Oh. When you said
]I don't know about the actual system for it or any of the problems I should expect to face.
I thought you meant you had a system in mind, but had never played or run it before. My misunderstanding. Freeform is very much viable, particularly if you've never played a system game in RL or on the internet
Okay, first decide what kind of group game you want. There are two major categories here, though almost all games will draw on both types.
-A plot-driven game will be primarily dependent on the GM. If the premise is a group of heroes on a noble quest, or the Mystery Gang exploring a haunted mansion, this will involve the GM presenting situations, problems, or events and letting the players react to them. This requires the GM to be much more committed, but also has the benefit of needing less preparation and pre-planning, as you only need to react to what the players are doing right then, as well as having them tend to be in one place (though there are exceptions).
-A player-driven game (what systems often call Sandbox) is dependent primarily on the players taking initiative. This tends to require more active, involved players, but less work on the part of the GM. The GM sets up an environment, anything from an exotic hotel resort to a space station, dumps the players into the environment, and then lets them create their own stories and situations by interacting with each other or the environment. This has significantly more involvement than a plot-driven game initially, but much less once it gets off the ground.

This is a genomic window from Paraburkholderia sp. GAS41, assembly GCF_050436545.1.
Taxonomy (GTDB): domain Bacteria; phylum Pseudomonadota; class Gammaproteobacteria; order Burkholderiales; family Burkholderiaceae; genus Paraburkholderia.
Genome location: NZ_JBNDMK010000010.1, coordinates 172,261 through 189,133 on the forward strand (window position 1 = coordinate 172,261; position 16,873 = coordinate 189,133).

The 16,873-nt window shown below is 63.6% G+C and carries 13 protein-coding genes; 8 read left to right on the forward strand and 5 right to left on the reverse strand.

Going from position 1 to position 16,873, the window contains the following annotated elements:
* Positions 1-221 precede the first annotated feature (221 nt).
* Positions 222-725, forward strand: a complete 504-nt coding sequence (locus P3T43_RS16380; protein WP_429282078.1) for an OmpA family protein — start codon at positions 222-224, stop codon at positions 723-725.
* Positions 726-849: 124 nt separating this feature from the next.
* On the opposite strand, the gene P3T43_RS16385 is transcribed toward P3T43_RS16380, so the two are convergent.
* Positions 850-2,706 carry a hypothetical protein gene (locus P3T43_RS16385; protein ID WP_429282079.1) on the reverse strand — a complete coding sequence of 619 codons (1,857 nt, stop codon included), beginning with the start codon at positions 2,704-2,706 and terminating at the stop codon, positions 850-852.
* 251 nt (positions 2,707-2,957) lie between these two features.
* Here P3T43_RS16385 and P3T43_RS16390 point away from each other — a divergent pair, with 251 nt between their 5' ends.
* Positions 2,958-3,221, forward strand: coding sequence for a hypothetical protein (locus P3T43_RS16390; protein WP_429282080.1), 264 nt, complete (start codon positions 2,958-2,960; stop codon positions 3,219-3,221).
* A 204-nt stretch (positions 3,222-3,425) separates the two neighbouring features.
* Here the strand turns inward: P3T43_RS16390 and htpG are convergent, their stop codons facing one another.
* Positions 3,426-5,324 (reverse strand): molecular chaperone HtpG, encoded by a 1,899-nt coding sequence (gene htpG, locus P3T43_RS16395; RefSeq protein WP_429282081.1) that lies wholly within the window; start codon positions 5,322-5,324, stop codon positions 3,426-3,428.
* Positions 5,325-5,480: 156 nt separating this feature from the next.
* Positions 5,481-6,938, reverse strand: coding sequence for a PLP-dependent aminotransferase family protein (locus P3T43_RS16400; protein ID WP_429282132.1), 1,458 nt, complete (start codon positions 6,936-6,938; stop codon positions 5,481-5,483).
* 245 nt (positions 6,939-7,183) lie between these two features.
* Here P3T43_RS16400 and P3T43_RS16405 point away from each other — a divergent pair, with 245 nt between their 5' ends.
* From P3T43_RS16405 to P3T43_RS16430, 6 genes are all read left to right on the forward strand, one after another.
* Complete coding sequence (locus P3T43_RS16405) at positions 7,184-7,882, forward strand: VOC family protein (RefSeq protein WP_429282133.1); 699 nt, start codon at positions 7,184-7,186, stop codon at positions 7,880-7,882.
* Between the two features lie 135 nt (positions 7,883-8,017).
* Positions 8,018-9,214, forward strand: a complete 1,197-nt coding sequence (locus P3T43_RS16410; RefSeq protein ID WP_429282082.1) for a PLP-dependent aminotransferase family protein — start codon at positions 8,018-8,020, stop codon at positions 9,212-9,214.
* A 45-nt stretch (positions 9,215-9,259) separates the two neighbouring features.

One thing to consider immediately is the notion of 'your character'. As the GM, every character that isn't a player is technically your character. You might have a specific character who does the most player interaction - the captain of the spaceship they're on, for example - but avoid the trap of seeing an NPC as 'yours' any more than another.